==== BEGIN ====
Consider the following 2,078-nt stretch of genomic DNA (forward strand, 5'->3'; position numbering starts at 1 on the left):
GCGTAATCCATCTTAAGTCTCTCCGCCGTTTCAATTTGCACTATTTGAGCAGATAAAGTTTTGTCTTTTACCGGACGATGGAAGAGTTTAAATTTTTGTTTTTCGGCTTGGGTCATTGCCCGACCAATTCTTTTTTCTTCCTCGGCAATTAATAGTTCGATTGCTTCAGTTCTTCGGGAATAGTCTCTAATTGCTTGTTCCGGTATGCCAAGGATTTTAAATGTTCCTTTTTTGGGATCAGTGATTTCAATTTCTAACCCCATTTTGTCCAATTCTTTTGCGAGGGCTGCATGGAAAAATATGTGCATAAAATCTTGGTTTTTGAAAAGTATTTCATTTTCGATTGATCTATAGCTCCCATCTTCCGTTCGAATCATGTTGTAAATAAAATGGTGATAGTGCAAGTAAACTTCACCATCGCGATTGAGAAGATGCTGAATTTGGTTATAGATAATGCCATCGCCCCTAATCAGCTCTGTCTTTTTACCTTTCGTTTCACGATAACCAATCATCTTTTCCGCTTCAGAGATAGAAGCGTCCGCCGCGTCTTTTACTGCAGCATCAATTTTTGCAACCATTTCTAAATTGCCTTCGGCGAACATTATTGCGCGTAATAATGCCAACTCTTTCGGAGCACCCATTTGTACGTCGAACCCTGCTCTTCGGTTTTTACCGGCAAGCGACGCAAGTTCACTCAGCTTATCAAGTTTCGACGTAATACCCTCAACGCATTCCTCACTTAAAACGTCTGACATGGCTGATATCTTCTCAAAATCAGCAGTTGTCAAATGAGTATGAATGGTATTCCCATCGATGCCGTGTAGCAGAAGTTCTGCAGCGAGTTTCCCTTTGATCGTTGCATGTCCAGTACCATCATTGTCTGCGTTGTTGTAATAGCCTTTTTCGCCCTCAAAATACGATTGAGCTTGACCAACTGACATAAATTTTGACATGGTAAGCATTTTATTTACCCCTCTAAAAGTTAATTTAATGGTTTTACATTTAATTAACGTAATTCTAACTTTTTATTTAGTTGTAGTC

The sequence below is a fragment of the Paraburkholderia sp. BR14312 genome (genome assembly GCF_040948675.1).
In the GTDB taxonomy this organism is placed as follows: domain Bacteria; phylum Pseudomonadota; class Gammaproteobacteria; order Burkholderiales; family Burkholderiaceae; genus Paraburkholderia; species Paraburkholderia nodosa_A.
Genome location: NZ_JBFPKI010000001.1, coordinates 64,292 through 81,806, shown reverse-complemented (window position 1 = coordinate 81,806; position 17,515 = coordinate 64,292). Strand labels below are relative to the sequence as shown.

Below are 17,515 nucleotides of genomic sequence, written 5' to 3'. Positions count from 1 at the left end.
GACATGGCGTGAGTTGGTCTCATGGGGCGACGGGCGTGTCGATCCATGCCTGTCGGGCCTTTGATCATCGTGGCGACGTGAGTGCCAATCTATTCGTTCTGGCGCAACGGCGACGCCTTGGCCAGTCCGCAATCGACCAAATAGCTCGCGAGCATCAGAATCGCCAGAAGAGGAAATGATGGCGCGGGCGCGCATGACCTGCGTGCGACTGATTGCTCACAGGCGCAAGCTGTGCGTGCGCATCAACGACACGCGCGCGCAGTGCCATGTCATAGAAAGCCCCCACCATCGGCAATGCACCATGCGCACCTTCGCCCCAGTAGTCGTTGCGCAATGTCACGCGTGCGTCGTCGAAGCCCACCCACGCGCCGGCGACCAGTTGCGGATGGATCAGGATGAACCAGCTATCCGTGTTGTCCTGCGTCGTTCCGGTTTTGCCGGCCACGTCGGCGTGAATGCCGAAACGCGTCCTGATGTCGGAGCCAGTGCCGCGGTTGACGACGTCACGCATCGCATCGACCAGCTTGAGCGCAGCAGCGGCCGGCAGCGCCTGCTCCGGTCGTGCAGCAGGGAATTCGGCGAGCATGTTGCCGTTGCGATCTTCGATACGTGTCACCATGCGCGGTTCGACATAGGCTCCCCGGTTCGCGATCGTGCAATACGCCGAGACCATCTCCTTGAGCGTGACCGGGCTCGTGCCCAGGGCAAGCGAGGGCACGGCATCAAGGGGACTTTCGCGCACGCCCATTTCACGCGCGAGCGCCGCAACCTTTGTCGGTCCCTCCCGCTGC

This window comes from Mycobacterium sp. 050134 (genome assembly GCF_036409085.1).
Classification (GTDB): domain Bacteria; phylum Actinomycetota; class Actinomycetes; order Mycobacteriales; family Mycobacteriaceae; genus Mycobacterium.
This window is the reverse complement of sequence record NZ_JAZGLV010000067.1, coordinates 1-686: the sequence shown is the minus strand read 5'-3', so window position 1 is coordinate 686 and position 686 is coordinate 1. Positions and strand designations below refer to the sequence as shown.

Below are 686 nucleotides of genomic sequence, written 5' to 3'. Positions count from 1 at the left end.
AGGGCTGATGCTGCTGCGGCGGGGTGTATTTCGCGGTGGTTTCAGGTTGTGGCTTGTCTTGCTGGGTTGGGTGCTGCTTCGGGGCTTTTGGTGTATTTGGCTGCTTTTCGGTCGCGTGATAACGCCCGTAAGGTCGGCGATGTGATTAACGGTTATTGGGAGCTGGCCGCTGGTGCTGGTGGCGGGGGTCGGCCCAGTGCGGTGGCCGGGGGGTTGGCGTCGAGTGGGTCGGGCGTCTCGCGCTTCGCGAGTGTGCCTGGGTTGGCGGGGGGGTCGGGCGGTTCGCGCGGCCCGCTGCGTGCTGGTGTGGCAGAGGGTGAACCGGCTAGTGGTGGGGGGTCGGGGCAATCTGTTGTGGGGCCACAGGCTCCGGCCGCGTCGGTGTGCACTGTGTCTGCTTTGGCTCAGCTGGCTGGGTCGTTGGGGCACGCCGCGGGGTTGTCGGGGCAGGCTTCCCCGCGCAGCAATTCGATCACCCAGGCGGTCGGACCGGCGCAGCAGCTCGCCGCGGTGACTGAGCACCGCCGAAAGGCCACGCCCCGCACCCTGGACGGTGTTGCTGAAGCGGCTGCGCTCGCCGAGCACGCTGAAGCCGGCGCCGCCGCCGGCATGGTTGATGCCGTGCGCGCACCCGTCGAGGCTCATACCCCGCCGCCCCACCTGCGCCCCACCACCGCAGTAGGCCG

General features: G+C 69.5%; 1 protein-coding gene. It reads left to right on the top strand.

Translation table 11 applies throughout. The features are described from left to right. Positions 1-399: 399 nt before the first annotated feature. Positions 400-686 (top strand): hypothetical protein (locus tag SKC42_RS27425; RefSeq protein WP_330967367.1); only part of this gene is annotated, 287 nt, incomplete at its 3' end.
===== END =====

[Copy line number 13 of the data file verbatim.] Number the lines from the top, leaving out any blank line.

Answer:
General features: G+C 69.5%; 1 protein-coding gene. It reads left to right on the top strand.